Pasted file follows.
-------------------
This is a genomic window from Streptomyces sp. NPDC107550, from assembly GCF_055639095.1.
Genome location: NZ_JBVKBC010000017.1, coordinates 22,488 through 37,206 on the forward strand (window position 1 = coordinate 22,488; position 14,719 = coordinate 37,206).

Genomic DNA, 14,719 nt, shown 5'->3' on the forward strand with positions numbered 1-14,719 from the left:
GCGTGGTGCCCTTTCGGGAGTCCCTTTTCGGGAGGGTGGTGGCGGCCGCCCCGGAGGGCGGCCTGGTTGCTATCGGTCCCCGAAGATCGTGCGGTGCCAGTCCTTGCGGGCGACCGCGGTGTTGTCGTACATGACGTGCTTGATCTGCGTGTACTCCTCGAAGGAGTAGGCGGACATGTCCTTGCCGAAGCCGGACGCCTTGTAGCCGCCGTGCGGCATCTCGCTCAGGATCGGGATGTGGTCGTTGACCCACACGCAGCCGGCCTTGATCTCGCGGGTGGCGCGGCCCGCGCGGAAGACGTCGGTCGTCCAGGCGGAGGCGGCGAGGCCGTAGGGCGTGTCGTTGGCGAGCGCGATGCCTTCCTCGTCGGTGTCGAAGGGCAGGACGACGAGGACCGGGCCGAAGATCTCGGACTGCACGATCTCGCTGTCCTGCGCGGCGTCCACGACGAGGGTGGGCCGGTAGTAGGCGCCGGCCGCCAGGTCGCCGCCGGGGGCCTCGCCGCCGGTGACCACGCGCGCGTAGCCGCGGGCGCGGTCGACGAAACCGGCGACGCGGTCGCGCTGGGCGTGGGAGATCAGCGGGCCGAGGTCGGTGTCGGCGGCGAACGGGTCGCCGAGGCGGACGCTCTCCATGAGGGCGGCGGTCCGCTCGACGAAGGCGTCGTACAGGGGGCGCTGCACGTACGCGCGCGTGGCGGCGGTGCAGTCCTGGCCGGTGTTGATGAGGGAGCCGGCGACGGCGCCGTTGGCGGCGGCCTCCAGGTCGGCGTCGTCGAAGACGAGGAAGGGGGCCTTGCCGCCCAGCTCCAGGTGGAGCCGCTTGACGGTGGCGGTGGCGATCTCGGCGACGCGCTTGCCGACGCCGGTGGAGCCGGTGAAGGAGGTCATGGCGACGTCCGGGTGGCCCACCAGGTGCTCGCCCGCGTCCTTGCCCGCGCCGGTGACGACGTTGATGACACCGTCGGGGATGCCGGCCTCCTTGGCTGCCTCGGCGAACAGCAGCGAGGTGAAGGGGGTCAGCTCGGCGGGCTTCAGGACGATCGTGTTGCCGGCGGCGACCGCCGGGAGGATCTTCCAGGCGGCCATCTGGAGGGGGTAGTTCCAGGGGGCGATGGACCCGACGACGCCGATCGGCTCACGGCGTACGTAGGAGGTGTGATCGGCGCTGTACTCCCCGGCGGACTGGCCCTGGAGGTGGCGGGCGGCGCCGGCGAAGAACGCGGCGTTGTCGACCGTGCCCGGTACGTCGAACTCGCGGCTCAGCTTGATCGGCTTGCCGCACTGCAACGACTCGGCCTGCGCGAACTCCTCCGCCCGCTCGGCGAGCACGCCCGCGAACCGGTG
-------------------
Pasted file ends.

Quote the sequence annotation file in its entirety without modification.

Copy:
This is a genomic window from Streptomyces sp. NPDC107550, from assembly GCF_055639095.1.
Genome location: NZ_JBVKBC010000017.1, coordinates 22,488 through 37,206 on the forward strand (window position 1 = coordinate 22,488; position 14,719 = coordinate 37,206).

Genomic DNA, 14,719 nt, shown 5'->3' on the forward strand with positions numbered 1-14,719 from the left:
GCGTGGTGCCCTTTCGGGAGTCCCTTTTCGGGAGGGTGGTGGCGGCCGCCCCGGAGGGCGGCCTGGTTGCTATCGGTCCCCGAAGATCGTGCGGTGCCAGTCCTTGCGGGCGACCGCGGTGTTGTCGTACATGACGTGCTTGATCTGCGTGTACTCCTCGAAGGAGTAGGCGGACATGTCCTTGCCGAAGCCGGACGCCTTGTAGCCGCCGTGCGGCATCTCGCTCAGGATCGGGATGTGGTCGTTGACCCACACGCAGCCGGCCTTGATCTCGCGGGTGGCGCGGCCCGCGCGGAAGACGTCGGTCGTCCAGGCGGAGGCGGCGAGGCCGTAGGGCGTGTCGTTGGCGAGCGCGATGCCTTCCTCGTCGGTGTCGAAGGGCAGGACGACGAGGACCGGGCCGAAGATCTCGGACTGCACGATCTCGCTGTCCTGCGCGGCGTCCACGACGAGGGTGGGCCGGTAGTAGGCGCCGGCCGCCAGGTCGCCGCCGGGGGCCTCGCCGCCGGTGACCACGCGCGCGTAGCCGCGGGCGCGGTCGACGAAACCGGCGACGCGGTCGCGCTGGGCGTGGGAGATCAGCGGGCCGAGGTCGGTGTCGGCGGCGAACGGGTCGCCGAGGCGGACGCTCTCCATGAGGGCGGCGGTCCGCTCGACGAAGGCGTCGTACAGGGGGCGCTGCACGTACGCGCGCGTGGCGGCGGTGCAGTCCTGGCCGGTGTTGATGAGGGAGCCGGCGACGGCGCCGTTGGCGGCGGCCTCCAGGTCGGCGTCGTCGAAGACGAGGAAGGGGGCCTTGCCGCCCAGCTCCAGGTGGAGCCGCTTGACGGTGGCGGTGGCGATCTCGGCGACGCGCTTGCCGACGCCGGTGGAGCCGGTGAAGGAGGTCATGGCGACGTCCGGGTGGCCCACCAGGTGCTCGCCCGCGTCCTTGCCCGCGCCGGTGACGACGTTGATGACACCGTCGGGGATGCCGGCCTCCTTGGCTGCCTCGGCGAACAGCAGCGAGGTGAAGGGGGTCAGCTCGGCGGGCTTCAGGACGATCGTGTTGCCGGCGGCGACCGCCGGGAGGATCTTCCAGGCGGCCATCTGGAGGGGGTAGTTCCAGGGGGCGATGGACCCGACGACGCCGATCGGCTCACGGCGTACGTAGGAGGTGTGATCGGCGCTGTACTCCCCGGCGGACTGGCCCTGGAGGTGGCGGGCGGCGCCGGCGAAGAACGCGGCGTTGTCGACCGTGCCCGGTACGTCGAACTCGCGGCTCAGCTTGATCGGCTTGCCGCACTGCAACGACTCGGCCTGCGCGAACTCCTCCGCCCGCTCGGCGAGCACGCCCGCGAACCGGTG